Your best choice The IUD -- you can get pregnant within a month of having it removed. Most hormone-based methods (the pill, ring, and patch) may restore fertility more slowly; sometimes it takes several months for your body's natural hormones to get back on schedule so you can get pregnant. On the other hand, you don't need to see a doctor to stop taking the pill or using a patch or ring.

What to avoid The progestin shot, known by its brand name, Depo-Provera. Although the shot is given in 12-week intervals, it can take you as long as a year to get pregnant after stopping the shots.

Talk to your doctor if you have trouble conceiving six months after suspending birth control.

Special considerations When you stop using a hormonal method that shuts down ovulation, such as the pill, it's good to have a "real" period before trying to get pregnant. The doctor uses the date you last ovulated to calculate your baby's due date.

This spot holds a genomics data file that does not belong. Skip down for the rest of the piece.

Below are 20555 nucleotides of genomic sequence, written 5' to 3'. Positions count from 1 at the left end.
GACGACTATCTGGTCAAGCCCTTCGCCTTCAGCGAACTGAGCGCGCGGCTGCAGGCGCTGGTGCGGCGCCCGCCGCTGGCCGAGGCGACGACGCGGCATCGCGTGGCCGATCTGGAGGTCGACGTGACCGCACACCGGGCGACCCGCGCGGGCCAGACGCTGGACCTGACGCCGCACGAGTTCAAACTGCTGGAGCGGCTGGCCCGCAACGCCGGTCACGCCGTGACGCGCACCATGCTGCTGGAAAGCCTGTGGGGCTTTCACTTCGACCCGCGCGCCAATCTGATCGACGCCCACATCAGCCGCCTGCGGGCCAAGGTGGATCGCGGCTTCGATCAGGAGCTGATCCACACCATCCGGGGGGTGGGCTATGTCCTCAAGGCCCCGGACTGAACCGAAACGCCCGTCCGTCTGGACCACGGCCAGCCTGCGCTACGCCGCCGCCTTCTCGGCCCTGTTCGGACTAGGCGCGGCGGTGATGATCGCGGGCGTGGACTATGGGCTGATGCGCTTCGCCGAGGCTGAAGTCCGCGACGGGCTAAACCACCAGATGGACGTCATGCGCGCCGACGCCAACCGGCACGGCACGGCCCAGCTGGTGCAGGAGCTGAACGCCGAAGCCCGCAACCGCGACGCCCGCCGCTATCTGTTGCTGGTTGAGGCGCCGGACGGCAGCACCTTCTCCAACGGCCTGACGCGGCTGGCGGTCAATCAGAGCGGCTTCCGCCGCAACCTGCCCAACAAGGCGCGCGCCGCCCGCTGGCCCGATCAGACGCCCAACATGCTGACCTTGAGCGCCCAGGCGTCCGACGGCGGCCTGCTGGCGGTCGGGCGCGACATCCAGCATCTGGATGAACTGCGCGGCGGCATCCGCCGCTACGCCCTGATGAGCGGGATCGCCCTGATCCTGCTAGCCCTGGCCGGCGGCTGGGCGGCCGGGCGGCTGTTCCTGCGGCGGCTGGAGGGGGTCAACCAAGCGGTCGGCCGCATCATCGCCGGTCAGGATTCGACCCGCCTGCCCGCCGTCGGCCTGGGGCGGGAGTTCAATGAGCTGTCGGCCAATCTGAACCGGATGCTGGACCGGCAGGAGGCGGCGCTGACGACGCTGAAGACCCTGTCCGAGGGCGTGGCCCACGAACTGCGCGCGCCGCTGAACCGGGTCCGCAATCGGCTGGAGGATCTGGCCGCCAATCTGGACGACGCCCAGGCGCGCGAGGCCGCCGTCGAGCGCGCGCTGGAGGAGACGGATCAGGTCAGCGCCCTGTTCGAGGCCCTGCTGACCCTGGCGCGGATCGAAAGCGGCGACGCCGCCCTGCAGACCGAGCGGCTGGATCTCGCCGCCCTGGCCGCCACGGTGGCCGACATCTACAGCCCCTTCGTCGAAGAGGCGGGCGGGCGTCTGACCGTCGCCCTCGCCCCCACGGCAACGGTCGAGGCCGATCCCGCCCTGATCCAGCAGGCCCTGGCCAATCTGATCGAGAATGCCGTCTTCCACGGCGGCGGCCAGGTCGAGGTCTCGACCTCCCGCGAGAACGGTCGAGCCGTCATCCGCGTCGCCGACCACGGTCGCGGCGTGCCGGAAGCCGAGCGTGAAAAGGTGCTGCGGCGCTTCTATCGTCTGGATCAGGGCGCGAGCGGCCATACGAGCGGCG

You Just Had a Baby

Yes, you need to use birth control. It's possible to get pregnant as soon as a month after the baby is born, especially if you're not breastfeeding.

Your best choice You should use condoms plus spermicide in the first month while your body is recovering and your hormones are settling down. Then the mini-pill, implant, or IUD if you're breastfeeding because they don't have estrogen. If you don't breastfeed or you've stopped doing so, you can use any birth-control method you want as long as your doctor has given you the go-ahead.